I was an enthusiastic language student for years but it was only when I became a language
teacher myself that I discovered that our capacity to learn does not go in a straight line. A student might doggedly practise something but never really learn it, or conversely, find they were able to rapidly and painlessly master some things which are known to be complex and difficult.
The adage of a journey of a thousand miles starting with a single step is true, though. I noticed the one element which would invariably guarantee success for my students would be if I encouraged them to - repeatedly and regularly - attempt to master diverse small parcels of information. They might also mix things up for a while; trying one approach, then a different one, abandoning a certain exercise and choosing a related but different task; later on, students might return successfully to the first approach. No straight lines to victory, but it is easy to envisage the possibility of completing a huge and complex jigsaw puzzle if you quietly added one piece a day.
An injury to the brain can be challenging in many ways. Before, in your life, you made large strides; now you take tiny steps. Overnight you are required to embrace and adapt to some messy and alternative realities, and you may well find you are marking time in a different way. Everything is different and life has changed. Time and perspectives have subtly shifted. The things you do, and the way you learn, may have changed too.
When you have a brain injury you might find yourself being cared for by highly qualified
professionals who although they are experts, seemingly cannot give you any proper answers. A damaged brain is not like a broken leg; there are no certainties. No one will tell you that in six weeks the cells will be knitted together and you can start taking your brain out for a walk, and you will be playing football with it after twelve weeks have passed. Even the most distinguished doctor will give you an evasive and woolly answer to the question ‘when will I be better?’ ‘How much progress will I make?’ ‘How can I help myself?’
Image: This is me on the Lokomat. It took a lot of work to wake up those mobility muscles, but it felt so good to be standing upright even if it was via robot legs!
The amount of specialised care you receive doubtless makes a difference to your progress,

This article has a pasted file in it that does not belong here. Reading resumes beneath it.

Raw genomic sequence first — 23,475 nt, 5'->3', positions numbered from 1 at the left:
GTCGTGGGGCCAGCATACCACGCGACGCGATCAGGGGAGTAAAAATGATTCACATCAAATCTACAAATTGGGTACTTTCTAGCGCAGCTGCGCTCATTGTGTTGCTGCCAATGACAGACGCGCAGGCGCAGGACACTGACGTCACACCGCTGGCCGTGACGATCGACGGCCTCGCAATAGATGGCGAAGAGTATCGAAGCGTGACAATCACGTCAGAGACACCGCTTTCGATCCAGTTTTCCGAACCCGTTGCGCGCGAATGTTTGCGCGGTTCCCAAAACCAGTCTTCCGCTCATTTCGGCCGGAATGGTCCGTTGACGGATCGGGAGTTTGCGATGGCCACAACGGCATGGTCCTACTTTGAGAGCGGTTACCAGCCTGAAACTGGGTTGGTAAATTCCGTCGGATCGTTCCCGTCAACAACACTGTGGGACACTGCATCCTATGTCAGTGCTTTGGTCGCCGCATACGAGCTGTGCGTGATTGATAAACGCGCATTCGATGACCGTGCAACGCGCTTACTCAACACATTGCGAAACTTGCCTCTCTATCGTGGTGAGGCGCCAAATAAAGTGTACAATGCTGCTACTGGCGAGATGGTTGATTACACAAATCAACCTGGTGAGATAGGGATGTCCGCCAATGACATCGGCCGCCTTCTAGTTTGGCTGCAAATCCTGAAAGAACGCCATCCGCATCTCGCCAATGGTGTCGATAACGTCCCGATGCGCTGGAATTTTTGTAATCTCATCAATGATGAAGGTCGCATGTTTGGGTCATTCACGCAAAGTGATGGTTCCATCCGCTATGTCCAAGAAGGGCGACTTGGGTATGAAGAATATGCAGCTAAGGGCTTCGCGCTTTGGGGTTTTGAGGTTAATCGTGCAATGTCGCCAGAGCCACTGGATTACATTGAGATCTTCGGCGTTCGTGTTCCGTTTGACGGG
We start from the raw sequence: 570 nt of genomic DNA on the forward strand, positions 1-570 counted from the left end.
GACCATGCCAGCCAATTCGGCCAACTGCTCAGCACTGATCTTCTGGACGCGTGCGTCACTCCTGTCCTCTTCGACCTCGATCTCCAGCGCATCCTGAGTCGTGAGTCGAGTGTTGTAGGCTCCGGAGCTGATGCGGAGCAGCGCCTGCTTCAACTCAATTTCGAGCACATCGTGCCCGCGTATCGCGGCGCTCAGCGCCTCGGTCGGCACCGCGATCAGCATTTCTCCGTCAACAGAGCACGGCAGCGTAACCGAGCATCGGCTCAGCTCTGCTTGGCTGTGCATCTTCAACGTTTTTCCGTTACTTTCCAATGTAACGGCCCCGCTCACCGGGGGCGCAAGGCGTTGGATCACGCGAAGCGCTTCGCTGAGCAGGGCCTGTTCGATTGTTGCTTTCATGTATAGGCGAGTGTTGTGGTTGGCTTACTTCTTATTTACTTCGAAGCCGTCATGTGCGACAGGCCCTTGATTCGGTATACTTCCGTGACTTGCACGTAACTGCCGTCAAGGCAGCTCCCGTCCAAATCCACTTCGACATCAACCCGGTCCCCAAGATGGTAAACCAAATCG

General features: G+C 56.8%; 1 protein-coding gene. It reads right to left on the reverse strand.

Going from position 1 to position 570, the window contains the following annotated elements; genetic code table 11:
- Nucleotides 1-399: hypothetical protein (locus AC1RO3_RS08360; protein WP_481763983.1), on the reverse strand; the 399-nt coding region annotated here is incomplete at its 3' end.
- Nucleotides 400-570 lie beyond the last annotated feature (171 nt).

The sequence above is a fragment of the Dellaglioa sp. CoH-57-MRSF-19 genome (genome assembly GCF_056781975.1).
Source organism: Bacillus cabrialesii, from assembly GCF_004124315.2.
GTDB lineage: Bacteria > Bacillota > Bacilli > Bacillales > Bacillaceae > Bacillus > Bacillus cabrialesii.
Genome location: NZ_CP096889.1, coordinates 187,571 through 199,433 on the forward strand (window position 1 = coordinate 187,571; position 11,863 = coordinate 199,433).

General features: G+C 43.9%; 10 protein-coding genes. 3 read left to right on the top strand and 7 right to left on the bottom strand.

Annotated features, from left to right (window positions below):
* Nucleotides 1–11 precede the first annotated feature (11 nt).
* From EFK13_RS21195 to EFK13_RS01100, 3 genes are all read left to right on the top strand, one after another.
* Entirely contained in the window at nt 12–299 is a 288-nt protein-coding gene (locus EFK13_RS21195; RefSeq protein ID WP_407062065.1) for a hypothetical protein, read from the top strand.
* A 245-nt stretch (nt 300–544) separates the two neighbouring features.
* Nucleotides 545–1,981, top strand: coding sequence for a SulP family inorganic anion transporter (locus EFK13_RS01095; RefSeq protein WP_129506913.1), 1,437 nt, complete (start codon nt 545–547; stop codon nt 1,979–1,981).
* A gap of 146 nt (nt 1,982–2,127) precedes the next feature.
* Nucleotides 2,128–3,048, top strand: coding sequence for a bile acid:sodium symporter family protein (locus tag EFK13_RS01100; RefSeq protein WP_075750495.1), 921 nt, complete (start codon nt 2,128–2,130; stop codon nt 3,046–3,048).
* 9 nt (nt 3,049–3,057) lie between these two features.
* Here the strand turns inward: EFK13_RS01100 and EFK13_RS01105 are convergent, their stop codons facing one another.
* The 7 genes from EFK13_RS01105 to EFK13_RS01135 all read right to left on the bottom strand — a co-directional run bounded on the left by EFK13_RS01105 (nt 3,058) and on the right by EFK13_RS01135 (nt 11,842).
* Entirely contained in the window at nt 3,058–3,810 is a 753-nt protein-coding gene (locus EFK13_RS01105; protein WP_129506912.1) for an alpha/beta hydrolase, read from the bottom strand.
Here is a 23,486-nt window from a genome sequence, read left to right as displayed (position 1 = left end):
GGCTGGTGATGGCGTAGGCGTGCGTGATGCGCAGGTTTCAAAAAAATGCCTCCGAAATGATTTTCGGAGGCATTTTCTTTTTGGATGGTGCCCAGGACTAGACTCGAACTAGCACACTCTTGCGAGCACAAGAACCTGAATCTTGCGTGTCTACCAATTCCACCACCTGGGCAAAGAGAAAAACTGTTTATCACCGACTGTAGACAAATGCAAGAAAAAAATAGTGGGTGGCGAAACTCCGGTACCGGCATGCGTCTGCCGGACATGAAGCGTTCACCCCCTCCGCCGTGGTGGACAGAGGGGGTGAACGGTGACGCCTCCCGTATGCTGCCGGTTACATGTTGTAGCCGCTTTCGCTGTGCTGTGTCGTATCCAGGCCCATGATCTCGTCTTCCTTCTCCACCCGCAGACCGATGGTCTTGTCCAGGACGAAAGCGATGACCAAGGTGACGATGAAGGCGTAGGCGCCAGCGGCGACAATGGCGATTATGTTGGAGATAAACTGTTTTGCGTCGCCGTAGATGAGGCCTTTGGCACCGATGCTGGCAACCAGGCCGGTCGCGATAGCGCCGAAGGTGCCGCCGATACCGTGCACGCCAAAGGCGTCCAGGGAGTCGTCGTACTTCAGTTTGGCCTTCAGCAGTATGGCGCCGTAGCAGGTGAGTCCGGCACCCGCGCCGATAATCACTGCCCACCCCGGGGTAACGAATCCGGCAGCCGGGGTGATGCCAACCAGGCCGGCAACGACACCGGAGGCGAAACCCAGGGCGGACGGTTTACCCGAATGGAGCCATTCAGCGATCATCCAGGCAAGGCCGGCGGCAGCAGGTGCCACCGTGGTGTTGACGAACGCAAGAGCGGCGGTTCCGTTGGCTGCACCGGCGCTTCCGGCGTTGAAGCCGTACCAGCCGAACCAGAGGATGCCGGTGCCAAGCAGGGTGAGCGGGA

especially in the early days. People with brain injuries hopefully receive outstanding care when in the acute emergency phase, however once the drama has died down and you have left the safety of the hospital ward, you find yourself at home, on your own, waiting for something to happen. If you are lucky you might have a few photocopies of exercises to do and some vague instructions on how to do them. Your wonderful physiotherapist might have sped through some great techniques and exercises, and it is only when they have gone that you realise you cannot remember whether it was left first, lift up or press down, stretch right, do 3 a day or 3 every Tuesday, or was it 2 a month? It might be difficult to motivate yourself as you painfully try and take a few steps across your living room whereas before you were used to an active lifestyle, running about all over the place. That pain is literal and metaphorical because your muscles are stiff from too much inaction, and your sudden immobility has left you demotivated and demoralised. What is major progress to you - open the Champagne! I moved my toe! I lifted my hand!- is laughable to someone who has the use of all their faculties. Oh, wait, you are no longer eligible for Champagne. Pop the kettle on then, or ask your helper to do that, and you can have one biscuit as a reward!
LEGS is a wonderful group to join because not only will you find sympathetic experts who will encourage you to do the exercises that are so important to making progress, but you are amongst a peer group who understand that taking 1, 3, 15 or 150 steps is a huge achievement worthy of celebration. You may find motivation in seeing others clearly improve, and also feel encouraged to note you yourself are making progress too. The LEGS physiotherapists have endless patience and eyes in the back of their head and will ensure you are doing the movements correctly. They will suggest you practise when making coffee, washing up, going about your daily life. What a pleasure it has been to join this group and to see how many improvements people in the group have made in even a short space of time. It all starts with one step.